Contrary to popular belief, the first significant discovery of gold in the United States was not in California in 1848 but in the lower Piedmont area of North Carolina in 1799. Conrad Reed, the son of a local farmer, found a 17-pound, yellow-colored rock that later turned out to be gold — after it served a three-year stint as a doorstop! By the early 1830s, the Bechtler family had established a private mint at Rutherford, North Carolina. Sufficient gold was found in the area to justify the opening of an official, US branch mint in 1838 at Charlotte.
Around 1828, another gold rush began when gold was discovered on Cherokee land in northern Georgia. By 1830, an average of 300 ounces of gold a day was being produced in the area. Private minters like Templeton Reid and the Bechtler family produced their own coins from locally mined gold. In response, the United States Mint established a branch in 1838 at nearby Dahlonega to convert the raw gold into standardized coins.
Collecting coins by their various mintmarks did not come into vogue until the 1890s, after the publication by Augustus Heaton of a treatise on mintmarks. Many of the great collections formed before this time normally included Proof gold coins produced by the US Mint. The Smithsonian National Collection lacked most mintmark gold coins until the extensive Josiah Lilly Collection was donated in the 1960s.
Today, collectors find the short-lived gold issues from Charlotte, North Carolina, and Dahlonega, Georgia to be among the most desirable coins from that era and they are eagerly collected.
US Mint Facilities
Before 1933, United States gold coins were produced at Philadelphia, Dahlonega, Charlotte, New Orleans, Carson City, Denver, and San Francisco. All mints except Philadelphia placed a mintmark (a letter or letters) on each of the coins to identify the source. For example, the Charlotte Mint placed a small letter “C” on each of their coins.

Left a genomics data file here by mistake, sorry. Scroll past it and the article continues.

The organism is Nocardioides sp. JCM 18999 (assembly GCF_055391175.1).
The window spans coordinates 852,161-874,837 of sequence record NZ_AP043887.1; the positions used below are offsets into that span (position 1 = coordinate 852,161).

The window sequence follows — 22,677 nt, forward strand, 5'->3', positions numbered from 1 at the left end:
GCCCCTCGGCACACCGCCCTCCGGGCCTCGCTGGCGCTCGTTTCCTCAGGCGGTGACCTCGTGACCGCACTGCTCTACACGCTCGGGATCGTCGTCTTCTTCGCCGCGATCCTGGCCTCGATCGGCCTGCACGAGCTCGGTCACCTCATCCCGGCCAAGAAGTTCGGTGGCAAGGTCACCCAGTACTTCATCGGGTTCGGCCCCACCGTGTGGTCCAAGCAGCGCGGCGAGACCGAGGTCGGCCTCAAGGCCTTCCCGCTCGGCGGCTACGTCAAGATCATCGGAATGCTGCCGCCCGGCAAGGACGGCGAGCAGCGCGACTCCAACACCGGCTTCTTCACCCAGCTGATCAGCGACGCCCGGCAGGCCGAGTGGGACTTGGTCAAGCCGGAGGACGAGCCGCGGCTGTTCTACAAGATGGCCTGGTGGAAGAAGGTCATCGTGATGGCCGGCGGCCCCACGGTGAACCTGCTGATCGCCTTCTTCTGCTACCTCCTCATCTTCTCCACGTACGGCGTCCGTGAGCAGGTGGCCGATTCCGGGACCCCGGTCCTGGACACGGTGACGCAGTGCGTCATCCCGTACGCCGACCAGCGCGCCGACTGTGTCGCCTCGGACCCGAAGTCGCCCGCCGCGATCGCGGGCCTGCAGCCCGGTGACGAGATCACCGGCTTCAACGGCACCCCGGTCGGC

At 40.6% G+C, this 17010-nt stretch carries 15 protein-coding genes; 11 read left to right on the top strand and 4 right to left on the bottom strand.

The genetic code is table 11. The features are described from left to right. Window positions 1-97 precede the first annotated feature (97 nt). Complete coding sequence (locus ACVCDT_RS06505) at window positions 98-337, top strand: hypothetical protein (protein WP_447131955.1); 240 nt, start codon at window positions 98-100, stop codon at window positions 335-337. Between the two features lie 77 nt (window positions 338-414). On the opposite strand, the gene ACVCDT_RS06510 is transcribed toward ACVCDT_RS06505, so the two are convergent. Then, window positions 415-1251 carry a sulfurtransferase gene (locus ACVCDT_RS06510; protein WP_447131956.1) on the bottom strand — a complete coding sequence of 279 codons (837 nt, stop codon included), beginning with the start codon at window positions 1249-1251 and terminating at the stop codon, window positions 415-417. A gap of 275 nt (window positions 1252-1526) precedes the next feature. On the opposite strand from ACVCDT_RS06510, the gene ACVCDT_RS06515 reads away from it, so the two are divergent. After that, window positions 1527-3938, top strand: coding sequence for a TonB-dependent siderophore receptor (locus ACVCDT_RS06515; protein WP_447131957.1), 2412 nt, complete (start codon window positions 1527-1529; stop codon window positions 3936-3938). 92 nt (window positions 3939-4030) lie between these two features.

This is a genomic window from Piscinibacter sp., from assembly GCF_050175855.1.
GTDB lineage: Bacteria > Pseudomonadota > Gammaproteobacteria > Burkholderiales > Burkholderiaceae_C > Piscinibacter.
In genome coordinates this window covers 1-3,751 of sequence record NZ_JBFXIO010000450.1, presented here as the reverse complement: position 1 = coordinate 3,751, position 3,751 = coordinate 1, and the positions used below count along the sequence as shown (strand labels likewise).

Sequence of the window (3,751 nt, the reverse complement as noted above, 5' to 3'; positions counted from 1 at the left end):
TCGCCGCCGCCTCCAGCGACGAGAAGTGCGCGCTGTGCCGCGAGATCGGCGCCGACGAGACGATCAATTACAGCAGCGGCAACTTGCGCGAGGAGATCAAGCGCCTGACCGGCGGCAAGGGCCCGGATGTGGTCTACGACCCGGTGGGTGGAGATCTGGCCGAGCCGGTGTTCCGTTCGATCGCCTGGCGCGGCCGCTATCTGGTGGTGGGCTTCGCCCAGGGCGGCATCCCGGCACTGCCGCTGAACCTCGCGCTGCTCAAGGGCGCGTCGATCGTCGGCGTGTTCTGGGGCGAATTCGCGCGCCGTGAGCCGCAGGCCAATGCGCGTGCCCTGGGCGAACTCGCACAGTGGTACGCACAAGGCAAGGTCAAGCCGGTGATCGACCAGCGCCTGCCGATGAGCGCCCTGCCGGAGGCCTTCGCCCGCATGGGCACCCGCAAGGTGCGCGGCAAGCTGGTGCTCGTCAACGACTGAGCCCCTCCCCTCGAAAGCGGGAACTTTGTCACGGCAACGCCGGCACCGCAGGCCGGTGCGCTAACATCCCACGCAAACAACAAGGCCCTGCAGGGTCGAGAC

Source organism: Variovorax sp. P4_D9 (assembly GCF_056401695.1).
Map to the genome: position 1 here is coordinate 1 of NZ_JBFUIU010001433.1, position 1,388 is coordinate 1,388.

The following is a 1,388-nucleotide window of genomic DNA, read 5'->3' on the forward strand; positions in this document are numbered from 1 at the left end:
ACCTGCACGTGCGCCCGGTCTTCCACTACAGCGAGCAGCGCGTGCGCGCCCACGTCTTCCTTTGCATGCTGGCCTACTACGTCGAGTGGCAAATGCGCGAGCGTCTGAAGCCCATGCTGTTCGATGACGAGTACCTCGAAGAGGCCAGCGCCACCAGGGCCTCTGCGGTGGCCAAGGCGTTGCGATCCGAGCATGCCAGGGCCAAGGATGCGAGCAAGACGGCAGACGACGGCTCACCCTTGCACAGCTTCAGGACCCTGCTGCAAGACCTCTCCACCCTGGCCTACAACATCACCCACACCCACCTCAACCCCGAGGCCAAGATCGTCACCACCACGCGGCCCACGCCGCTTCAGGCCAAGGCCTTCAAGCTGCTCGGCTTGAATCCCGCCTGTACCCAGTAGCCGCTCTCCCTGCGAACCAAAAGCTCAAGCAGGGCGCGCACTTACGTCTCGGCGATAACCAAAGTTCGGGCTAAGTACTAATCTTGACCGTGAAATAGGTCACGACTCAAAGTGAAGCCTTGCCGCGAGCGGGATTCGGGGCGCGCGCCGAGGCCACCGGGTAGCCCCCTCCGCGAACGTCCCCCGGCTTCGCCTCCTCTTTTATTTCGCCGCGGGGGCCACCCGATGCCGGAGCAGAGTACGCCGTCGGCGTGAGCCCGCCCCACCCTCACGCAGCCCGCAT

Each mint seems to have had its own set of characteristics and quirks. Dahlonega and Charlotte coins are infamous for their poor strikes. Philadelphia appears to have produced the best coins of all the mints. Thus, a complete set of mintmarks includes coins of varying quality and even color because of differences in the metallic composition of local ores.
Southern gold coins that were struck at the Dahlonega and Charlotte Mints were produced between 1838 and 1861. In 1861, Confederate forces seized the Charlotte, Dahlonega, and New Orleans Mints. As a result, the first two were shut down, never to reopen. But the New Orleans Mint was recaptured by federal troops and produced coins until 1909.
Charlotte and Dahlonega gold coins are among the most popular series of United States coinage. The history surrounding their production makes them extremely desirable and collectible. The coins’ unique physical characteristics add greatly to the charm of these fascinating coins.
The Dahlonega Mint (1838-1861)
The Dahlonega Mint opened in 1838 to process locally mined gold. Output at this mint was always low but it was productive until 1861 when Confederate forces seized the building on the outset of the Civil War. In 1878, the Dahlonega Mint was destroyed by fire. Today, Price Memorial Hall of North Georgia College sits on the original foundation of the Dahlonega Mint. The mintmark for Dahlonega is the letter D, the same as the Denver Mint; however, the two mints never operated simultaneously. The Dahlonega Mint produced only gold coins.